Advertisements of “super size” or “free size upgrade” often draw people’s attention in restaurants. But, a recent study speaks that we need to set up policies and practices to reduce sizes of food or appeal of large-sized food to control our food consumption.
Hollands at the University of Cambridge, UK and his colleagues examined how interventions involving different sizes or portions, packages, and items of tableware influence consumption of food, alcohol, and tobacco in adults and children.
The researchers reviewed 72 randomized controlled trials, and found that people consistently consumed more food and had more non-alcoholic drinks when larger-sized portions, packages or items of tableware such as plates and glasses were presented than smaller-sized versions were offered. Also, adults, not children, chose more food including non-alcoholic drinks when offered larger-sized portions, packages or items of tableware. Those effects were shown consistent across both men and women, in those who are overweight and on a diet.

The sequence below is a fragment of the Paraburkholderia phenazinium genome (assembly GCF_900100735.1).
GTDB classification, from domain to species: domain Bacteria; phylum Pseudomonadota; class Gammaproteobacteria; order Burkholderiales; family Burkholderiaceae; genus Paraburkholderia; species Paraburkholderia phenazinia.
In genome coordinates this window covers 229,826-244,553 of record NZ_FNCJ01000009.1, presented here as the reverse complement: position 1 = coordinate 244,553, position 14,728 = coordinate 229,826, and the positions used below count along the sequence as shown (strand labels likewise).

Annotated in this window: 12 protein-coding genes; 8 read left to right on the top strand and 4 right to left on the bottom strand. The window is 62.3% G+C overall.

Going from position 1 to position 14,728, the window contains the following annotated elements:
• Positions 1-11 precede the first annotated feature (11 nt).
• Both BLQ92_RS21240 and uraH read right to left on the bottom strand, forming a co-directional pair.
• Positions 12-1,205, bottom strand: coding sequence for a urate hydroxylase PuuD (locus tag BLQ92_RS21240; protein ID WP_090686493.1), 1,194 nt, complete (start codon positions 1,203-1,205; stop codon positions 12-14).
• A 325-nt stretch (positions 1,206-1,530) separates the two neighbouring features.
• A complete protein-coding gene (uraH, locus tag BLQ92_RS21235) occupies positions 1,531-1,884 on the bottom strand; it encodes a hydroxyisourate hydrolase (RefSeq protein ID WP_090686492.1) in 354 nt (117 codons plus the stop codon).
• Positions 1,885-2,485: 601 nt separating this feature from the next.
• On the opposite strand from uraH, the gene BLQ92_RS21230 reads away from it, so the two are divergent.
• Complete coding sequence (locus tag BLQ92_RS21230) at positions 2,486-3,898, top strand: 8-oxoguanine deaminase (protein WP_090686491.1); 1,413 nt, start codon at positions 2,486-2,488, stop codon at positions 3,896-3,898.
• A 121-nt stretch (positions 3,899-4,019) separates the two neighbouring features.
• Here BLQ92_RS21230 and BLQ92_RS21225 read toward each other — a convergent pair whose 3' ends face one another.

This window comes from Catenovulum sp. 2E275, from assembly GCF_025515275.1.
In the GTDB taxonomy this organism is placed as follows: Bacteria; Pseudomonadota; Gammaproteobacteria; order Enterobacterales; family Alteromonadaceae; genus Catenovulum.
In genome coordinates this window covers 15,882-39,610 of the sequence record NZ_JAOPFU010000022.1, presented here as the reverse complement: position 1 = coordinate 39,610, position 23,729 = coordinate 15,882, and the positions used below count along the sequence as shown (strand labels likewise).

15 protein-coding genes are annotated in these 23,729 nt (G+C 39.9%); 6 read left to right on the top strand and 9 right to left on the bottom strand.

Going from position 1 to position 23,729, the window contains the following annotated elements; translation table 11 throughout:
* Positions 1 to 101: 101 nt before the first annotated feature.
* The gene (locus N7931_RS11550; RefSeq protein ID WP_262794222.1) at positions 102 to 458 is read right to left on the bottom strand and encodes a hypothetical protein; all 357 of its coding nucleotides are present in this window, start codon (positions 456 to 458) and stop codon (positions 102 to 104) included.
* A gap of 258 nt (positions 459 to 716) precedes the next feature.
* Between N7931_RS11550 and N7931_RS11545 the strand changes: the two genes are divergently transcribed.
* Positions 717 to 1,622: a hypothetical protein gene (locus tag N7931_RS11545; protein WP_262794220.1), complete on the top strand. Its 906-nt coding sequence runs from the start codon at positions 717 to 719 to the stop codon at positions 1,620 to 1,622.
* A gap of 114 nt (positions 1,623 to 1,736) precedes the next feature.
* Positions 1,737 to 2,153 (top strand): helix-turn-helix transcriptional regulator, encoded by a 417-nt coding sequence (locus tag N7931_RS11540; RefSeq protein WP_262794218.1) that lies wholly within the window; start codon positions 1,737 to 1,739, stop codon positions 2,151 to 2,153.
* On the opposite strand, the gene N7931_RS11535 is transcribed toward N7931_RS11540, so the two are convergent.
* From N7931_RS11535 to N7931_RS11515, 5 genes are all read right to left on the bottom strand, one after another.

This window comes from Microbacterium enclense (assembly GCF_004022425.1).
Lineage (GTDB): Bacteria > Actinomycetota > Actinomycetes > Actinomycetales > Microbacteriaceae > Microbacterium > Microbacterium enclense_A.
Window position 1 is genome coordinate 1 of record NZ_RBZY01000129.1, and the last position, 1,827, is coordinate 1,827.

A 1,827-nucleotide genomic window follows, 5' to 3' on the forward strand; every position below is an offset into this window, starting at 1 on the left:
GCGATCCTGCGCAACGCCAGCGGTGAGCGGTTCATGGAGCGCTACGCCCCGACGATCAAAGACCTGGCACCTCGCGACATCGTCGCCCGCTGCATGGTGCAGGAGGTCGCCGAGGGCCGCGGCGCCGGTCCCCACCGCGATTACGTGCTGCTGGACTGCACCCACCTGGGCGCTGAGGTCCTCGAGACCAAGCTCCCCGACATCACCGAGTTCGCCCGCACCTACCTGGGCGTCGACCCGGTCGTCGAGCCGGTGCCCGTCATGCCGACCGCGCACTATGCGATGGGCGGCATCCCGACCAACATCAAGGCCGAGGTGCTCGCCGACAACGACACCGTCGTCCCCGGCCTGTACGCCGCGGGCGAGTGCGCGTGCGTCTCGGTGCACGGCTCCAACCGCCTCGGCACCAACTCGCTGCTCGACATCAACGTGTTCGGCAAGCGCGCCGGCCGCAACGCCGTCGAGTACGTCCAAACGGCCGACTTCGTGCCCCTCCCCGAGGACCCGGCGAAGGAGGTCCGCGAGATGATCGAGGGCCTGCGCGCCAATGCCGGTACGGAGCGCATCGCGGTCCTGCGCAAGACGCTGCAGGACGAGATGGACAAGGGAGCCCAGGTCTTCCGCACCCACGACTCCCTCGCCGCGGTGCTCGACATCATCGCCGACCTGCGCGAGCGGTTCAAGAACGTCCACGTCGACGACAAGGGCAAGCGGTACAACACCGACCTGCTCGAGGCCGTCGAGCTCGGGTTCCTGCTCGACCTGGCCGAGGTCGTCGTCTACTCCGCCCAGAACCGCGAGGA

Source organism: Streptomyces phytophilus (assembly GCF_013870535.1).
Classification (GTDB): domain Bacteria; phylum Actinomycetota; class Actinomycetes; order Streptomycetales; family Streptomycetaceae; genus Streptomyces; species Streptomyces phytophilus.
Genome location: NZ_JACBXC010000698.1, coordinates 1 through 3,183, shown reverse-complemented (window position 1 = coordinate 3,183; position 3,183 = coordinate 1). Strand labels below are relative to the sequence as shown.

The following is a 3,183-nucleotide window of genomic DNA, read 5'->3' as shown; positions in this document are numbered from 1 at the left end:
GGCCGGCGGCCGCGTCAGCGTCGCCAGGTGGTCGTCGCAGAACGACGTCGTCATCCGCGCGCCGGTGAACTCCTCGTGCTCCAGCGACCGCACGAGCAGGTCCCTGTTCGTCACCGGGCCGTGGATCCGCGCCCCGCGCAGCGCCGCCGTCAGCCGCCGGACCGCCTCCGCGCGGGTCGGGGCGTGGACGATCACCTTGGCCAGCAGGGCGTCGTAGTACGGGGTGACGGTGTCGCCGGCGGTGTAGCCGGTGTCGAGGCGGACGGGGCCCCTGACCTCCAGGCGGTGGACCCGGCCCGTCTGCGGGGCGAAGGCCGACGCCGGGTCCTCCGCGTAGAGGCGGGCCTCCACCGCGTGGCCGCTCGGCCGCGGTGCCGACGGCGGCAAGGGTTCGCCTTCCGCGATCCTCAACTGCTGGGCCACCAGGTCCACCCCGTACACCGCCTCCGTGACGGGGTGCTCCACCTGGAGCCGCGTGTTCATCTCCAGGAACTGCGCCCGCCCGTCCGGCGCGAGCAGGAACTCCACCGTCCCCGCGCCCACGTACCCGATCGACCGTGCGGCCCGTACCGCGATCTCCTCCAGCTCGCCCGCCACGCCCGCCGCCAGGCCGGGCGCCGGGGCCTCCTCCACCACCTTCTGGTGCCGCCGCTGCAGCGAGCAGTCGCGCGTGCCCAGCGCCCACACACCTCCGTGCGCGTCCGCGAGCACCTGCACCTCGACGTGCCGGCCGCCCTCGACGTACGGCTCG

This study sheds light on potentially effective intervention development to control food consumption and obesity. However, the authors say that further research is needed to clarify whether reducing portions at smaller end of the size range can be as effective in reducing food consumption as reductions at the larger end of the range. The effects on alcohol and tobacco also need more investigation.